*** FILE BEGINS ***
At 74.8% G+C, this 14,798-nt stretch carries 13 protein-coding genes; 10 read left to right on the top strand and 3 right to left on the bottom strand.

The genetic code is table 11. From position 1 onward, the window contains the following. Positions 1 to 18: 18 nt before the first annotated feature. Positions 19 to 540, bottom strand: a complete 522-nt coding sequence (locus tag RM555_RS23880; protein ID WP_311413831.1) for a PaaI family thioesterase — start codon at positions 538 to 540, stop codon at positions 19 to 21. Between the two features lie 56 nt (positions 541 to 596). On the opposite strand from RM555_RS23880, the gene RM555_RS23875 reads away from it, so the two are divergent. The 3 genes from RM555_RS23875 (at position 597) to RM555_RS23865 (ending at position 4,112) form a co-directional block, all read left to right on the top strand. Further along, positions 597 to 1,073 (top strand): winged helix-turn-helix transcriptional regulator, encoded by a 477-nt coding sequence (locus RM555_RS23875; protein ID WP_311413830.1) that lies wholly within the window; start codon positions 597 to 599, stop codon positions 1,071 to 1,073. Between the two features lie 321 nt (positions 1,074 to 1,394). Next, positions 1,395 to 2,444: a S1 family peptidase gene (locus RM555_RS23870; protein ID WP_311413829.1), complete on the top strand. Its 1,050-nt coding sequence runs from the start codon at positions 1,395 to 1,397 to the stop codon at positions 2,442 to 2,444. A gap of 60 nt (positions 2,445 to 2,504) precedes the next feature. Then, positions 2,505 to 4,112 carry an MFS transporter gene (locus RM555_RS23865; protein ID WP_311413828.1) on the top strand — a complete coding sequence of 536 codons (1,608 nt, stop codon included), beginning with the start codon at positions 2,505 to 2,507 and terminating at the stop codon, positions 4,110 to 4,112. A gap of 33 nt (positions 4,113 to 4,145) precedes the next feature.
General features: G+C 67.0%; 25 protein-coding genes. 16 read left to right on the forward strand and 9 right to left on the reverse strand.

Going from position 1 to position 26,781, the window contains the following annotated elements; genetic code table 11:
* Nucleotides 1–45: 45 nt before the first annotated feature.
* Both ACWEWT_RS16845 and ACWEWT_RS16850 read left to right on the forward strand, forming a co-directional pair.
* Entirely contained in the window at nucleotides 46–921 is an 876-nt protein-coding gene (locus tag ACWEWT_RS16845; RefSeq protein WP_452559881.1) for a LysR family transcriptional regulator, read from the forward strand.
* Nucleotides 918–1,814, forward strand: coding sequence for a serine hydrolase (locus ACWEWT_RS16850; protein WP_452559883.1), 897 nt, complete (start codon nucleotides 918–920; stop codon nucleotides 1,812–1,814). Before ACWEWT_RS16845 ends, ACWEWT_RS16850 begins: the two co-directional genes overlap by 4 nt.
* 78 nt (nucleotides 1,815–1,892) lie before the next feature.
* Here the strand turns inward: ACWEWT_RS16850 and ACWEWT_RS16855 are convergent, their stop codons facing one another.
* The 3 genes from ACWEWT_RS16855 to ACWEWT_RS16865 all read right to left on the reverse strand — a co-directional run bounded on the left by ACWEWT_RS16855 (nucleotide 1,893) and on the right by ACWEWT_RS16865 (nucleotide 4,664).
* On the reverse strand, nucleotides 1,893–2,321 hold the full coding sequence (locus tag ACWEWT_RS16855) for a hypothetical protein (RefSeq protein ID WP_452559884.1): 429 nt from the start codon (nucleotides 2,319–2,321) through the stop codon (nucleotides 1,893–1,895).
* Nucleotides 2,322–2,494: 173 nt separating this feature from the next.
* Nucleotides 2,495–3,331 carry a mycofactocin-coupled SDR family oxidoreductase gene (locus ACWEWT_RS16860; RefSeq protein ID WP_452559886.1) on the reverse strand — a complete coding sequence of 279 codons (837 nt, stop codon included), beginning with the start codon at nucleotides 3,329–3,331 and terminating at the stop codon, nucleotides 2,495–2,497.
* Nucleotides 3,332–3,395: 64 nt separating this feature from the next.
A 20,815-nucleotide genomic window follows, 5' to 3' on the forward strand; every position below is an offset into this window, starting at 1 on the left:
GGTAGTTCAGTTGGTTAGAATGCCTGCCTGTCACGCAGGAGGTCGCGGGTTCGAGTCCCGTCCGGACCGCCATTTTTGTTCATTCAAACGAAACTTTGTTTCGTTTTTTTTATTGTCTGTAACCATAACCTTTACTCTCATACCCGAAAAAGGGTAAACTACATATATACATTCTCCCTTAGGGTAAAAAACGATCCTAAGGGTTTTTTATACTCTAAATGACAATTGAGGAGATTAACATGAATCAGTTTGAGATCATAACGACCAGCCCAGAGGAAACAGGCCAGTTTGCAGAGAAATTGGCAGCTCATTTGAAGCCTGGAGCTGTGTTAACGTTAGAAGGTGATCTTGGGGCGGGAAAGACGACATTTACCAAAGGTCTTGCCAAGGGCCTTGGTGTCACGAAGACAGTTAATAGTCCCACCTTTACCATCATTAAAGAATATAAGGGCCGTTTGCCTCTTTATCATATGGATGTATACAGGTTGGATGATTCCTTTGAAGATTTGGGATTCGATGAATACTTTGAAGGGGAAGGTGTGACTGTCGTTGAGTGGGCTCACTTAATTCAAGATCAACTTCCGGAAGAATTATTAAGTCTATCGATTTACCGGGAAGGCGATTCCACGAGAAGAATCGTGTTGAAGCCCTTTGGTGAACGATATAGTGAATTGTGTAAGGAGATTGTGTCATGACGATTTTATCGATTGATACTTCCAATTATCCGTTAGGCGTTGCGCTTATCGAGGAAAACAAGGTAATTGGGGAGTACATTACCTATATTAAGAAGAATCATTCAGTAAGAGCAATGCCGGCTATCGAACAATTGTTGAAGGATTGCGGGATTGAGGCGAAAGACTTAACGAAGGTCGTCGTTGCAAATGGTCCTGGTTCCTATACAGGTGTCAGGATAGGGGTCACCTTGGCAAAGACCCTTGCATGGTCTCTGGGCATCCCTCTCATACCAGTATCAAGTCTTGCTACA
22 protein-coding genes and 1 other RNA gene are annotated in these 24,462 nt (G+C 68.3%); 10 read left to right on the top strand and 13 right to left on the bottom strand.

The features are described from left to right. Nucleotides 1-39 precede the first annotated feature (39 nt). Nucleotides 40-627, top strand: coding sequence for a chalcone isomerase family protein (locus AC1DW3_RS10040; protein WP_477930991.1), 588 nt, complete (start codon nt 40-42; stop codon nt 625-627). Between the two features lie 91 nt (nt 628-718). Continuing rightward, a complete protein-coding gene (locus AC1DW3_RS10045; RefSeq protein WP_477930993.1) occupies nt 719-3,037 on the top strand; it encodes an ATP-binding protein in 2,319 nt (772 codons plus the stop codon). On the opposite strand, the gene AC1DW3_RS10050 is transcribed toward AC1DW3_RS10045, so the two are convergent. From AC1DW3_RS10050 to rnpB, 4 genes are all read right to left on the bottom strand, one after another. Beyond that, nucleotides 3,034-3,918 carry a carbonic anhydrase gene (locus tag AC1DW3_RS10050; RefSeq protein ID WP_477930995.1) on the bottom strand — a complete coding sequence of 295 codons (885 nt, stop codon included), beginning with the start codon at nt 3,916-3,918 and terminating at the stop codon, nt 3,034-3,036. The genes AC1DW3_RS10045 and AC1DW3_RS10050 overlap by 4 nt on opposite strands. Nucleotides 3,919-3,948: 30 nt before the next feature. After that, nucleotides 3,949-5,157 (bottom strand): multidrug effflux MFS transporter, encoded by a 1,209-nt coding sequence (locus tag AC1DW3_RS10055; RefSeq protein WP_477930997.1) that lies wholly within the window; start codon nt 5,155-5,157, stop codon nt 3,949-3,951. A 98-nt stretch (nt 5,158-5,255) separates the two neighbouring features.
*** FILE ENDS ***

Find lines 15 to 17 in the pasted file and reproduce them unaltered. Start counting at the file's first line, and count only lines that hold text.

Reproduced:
* Nucleotides 3,332–3,395: 64 nt separating this feature from the next.
A 20,815-nucleotide genomic window follows, 5' to 3' on the forward strand; every position below is an offset into this window, starting at 1 on the left:
GGTAGTTCAGTTGGTTAGAATGCCTGCCTGTCACGCAGGAGGTCGCGGGTTCGAGTCCCGTCCGGACCGCCATTTTTGTTCATTCAAACGAAACTTTGTTTCGTTTTTTTTATTGTCTGTAACCATAACCTTTACTCTCATACCCGAAAAAGGGTAAACTACATATATACATTCTCCCTTAGGGTAAAAAACGATCCTAAGGGTTTTTTATACTCTAAATGACAATTGAGGAGATTAACATGAATCAGTTTGAGATCATAACGACCAGCCCAGAGGAAACAGGCCAGTTTGCAGAGAAATTGGCAGCTCATTTGAAGCCTGGAGCTGTGTTAACGTTAGAAGGTGATCTTGGGGCGGGAAAGACGACATTTACCAAAGGTCTTGCCAAGGGCCTTGGTGTCACGAAGACAGTTAATAGTCCCACCTTTACCATCATTAAAGAATATAAGGGCCGTTTGCCTCTTTATCATATGGATGTATACAGGTTGGATGATTCCTTTGAAGATTTGGGATTCGATGAATACTTTGAAGGGGAAGGTGTGACTGTCGTTGAGTGGGCTCACTTAATTCAAGATCAACTTCCGGAAGAATTATTAAGTCTATCGATTTACCGGGAAGGCGATTCCACGAGAAGAATCGTGTTGAAGCCCTTTGGTGAACGATATAGTGAATTGTGTAAGGAGATTGTGTCATGACGATTTTATCGATTGATACTTCCAATTATCCGTTAGGCGTTGCGCTTATCGAGGAAAACAAGGTAATTGGGGAGTACATTACCTATATTAAGAAGAATCATTCAGTAAGAGCAATGCCGGCTATCGAACAATTGTTGAAGGATTGCGGGATTGAGGCGAAAGACTTAACGAAGGTCGTCGTTGCAAATGGTCCTGGTTCCTATACAGGTGTCAGGATAGGGGTCACCTTGGCAAAGACCCTTGCATGGTCTCTGGGCATCCCTCTCATACCAGTATCAAGTCTTGCTACA